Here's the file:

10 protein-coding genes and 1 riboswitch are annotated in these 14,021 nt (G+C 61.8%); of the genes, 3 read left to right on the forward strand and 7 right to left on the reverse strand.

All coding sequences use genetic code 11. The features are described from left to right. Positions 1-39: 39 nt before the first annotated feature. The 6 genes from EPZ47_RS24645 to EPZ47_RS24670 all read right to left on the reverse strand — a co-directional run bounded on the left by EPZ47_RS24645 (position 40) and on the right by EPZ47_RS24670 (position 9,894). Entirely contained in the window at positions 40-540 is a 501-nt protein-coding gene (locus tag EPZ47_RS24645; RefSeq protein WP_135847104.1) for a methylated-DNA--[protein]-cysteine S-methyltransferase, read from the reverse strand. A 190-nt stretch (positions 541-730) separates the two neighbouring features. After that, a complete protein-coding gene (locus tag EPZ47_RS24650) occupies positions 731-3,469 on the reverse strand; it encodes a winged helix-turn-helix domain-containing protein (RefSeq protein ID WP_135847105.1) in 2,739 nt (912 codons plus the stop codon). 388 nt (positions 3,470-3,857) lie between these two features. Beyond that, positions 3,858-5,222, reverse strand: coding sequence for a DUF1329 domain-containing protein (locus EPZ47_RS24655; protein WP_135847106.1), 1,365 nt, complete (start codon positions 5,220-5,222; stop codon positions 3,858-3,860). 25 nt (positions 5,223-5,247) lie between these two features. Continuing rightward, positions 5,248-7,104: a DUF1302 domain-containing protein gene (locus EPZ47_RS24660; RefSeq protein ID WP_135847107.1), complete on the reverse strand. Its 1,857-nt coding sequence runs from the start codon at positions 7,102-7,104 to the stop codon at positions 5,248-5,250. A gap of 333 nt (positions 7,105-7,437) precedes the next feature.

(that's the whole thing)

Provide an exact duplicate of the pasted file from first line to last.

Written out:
10 protein-coding genes and 1 riboswitch are annotated in these 14,021 nt (G+C 61.8%); of the genes, 3 read left to right on the forward strand and 7 right to left on the reverse strand.

All coding sequences use genetic code 11. The features are described from left to right. Positions 1-39: 39 nt before the first annotated feature. The 6 genes from EPZ47_RS24645 to EPZ47_RS24670 all read right to left on the reverse strand — a co-directional run bounded on the left by EPZ47_RS24645 (position 40) and on the right by EPZ47_RS24670 (position 9,894). Entirely contained in the window at positions 40-540 is a 501-nt protein-coding gene (locus tag EPZ47_RS24645; RefSeq protein WP_135847104.1) for a methylated-DNA--[protein]-cysteine S-methyltransferase, read from the reverse strand. A 190-nt stretch (positions 541-730) separates the two neighbouring features. After that, a complete protein-coding gene (locus tag EPZ47_RS24650) occupies positions 731-3,469 on the reverse strand; it encodes a winged helix-turn-helix domain-containing protein (RefSeq protein ID WP_135847105.1) in 2,739 nt (912 codons plus the stop codon). 388 nt (positions 3,470-3,857) lie between these two features. Beyond that, positions 3,858-5,222, reverse strand: coding sequence for a DUF1329 domain-containing protein (locus EPZ47_RS24655; protein WP_135847106.1), 1,365 nt, complete (start codon positions 5,220-5,222; stop codon positions 3,858-3,860). 25 nt (positions 5,223-5,247) lie between these two features. Continuing rightward, positions 5,248-7,104: a DUF1302 domain-containing protein gene (locus EPZ47_RS24660; RefSeq protein ID WP_135847107.1), complete on the reverse strand. Its 1,857-nt coding sequence runs from the start codon at positions 7,102-7,104 to the stop codon at positions 5,248-5,250. A gap of 333 nt (positions 7,105-7,437) precedes the next feature.